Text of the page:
Good People are Good to People

I woke up this morning with the words, “Good People are Good to People” in my mind.  It rang true to me, so I thought I would see what the rest of the world thought.

As you might guess, my first stop was Google, which ironically has an informal company motto of “don’t be evil” – it seemed like I was already on the right track!

I learned that Jack Johnson had written a song called “Good People“, in which the chorus is:

Where’d all the good people go?

I’ve been changing channels

I don’t see them on the TV shows

Where’d all the good people go?

We got heaps and heaps of what we sow

My initial thesis, that good people are good to people, wasn’t yet substantiated, however, I was now aware that according to Jack Johnson, we had a global shortage of “good people”.  In the midst of this “good-people crisis”, I was glad to be on the case and optimistic that I would get to the bottom of things.

Good People Brewing Company provided me with just what I was looking for – no, not a frosty pint – but rather their mission statement on their Facebook page, which implies good people are those who do good for others in their communities and beyond.  You can read it for yourself and see if you agree with my analysis.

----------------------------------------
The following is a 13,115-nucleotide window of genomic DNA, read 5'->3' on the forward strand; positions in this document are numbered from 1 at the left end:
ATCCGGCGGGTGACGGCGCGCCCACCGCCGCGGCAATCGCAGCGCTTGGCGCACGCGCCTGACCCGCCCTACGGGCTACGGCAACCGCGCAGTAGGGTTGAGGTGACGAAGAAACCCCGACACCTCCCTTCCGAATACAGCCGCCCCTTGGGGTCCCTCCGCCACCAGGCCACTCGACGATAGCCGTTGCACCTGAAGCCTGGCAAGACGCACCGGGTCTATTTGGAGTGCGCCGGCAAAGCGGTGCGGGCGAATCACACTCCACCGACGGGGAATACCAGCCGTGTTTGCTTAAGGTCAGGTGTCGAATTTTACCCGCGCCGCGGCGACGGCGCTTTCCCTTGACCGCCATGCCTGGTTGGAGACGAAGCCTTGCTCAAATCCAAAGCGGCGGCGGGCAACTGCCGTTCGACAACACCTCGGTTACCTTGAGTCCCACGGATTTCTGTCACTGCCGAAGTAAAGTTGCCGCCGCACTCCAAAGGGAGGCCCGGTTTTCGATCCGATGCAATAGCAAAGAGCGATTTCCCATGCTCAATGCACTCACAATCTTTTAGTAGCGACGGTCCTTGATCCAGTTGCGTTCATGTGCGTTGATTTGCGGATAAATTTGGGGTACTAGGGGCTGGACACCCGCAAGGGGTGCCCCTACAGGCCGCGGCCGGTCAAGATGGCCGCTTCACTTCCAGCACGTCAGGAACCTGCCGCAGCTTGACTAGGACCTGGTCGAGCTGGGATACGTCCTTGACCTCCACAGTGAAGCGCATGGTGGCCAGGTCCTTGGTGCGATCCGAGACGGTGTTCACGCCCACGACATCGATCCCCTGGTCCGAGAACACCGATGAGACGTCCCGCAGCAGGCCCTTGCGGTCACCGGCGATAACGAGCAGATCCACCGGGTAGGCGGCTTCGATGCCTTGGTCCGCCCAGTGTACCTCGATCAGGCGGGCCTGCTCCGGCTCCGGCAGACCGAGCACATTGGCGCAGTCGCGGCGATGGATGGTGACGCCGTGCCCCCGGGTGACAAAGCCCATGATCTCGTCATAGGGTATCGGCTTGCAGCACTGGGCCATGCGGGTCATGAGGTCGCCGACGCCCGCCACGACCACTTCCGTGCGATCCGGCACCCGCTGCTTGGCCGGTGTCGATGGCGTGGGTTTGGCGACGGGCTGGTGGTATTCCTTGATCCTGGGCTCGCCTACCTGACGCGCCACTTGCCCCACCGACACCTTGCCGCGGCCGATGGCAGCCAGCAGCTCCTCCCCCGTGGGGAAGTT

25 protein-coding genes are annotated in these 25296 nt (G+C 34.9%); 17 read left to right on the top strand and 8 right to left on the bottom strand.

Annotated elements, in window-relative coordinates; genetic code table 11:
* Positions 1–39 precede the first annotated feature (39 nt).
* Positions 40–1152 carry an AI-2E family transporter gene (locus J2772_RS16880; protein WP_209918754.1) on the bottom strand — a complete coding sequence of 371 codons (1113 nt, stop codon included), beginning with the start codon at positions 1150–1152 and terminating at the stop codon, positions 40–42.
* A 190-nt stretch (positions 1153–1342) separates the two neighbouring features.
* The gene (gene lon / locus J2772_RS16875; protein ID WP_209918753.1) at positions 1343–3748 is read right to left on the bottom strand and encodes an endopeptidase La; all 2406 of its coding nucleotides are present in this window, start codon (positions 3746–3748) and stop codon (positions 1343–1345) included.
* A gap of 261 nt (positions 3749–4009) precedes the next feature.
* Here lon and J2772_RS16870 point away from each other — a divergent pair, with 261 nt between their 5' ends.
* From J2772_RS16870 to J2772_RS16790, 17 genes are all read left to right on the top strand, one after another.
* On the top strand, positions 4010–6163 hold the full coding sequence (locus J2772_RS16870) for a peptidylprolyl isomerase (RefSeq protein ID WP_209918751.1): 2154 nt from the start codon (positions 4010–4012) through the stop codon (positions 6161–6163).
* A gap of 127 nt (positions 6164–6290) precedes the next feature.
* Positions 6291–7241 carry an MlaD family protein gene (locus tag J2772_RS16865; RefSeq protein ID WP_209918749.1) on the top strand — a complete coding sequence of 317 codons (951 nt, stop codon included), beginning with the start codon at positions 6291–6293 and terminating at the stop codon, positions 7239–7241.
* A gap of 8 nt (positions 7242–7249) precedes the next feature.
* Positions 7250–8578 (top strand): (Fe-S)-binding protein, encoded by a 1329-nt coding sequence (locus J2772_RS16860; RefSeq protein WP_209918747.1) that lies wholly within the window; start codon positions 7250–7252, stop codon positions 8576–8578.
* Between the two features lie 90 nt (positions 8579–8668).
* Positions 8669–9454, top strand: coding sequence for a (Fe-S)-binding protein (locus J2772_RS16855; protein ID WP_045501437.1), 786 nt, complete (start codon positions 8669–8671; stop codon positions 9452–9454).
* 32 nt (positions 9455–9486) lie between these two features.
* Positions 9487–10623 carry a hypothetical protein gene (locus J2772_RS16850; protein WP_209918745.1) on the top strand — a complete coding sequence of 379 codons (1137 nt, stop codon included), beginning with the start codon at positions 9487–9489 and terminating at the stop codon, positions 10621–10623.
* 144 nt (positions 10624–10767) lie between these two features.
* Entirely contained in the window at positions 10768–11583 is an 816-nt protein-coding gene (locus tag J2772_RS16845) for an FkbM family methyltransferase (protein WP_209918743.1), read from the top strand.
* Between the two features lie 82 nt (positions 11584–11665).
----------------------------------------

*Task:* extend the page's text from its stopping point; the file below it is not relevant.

To create quality beer as a celebration of the eclectic fabric that makes up who we are and our great Southern culture while supporting those good people who do great things in their communities and beyond.

In September of 2009, Esquire magazine actually published a list of the 75 Best People in the World, citing the “talent, achievements, [and] virtue” of these “do-gooder” men and women as the criteria for selection.

In a very interesting TED Talk, Dr. Philip Zimbardo (of the Stanford Prison Experiment) Shows How People Become Monsters… or Heros.  Zimbardo asserts that, “Evil is the exercise of power to intentionally harm, hurt, destroy, or commit crimes against humanity.”  In contrast, Dr. Z says, “Heroes are ordinary people whose social actions are extraordinary.  Who act.  The key to heroism is two things.  A: You’ve got to act when other people are passive.  B: You have to act socio-centrically, not egocentrically.”

Aha!  This is exactly what I was looking for:  For someone much smarter than I am, with decades of research behind them, to back me up.  I agree, Dr. Z – good people aren’t those who act egocentrically; good people are those who act in ways that are good to people.  These are the heros.

In terms of the debate regarding whether we are facing a shortage of heros, I’ll leave it with you to decide whether Jack Johnson’s question is relevant… “where’d all the good people go“?

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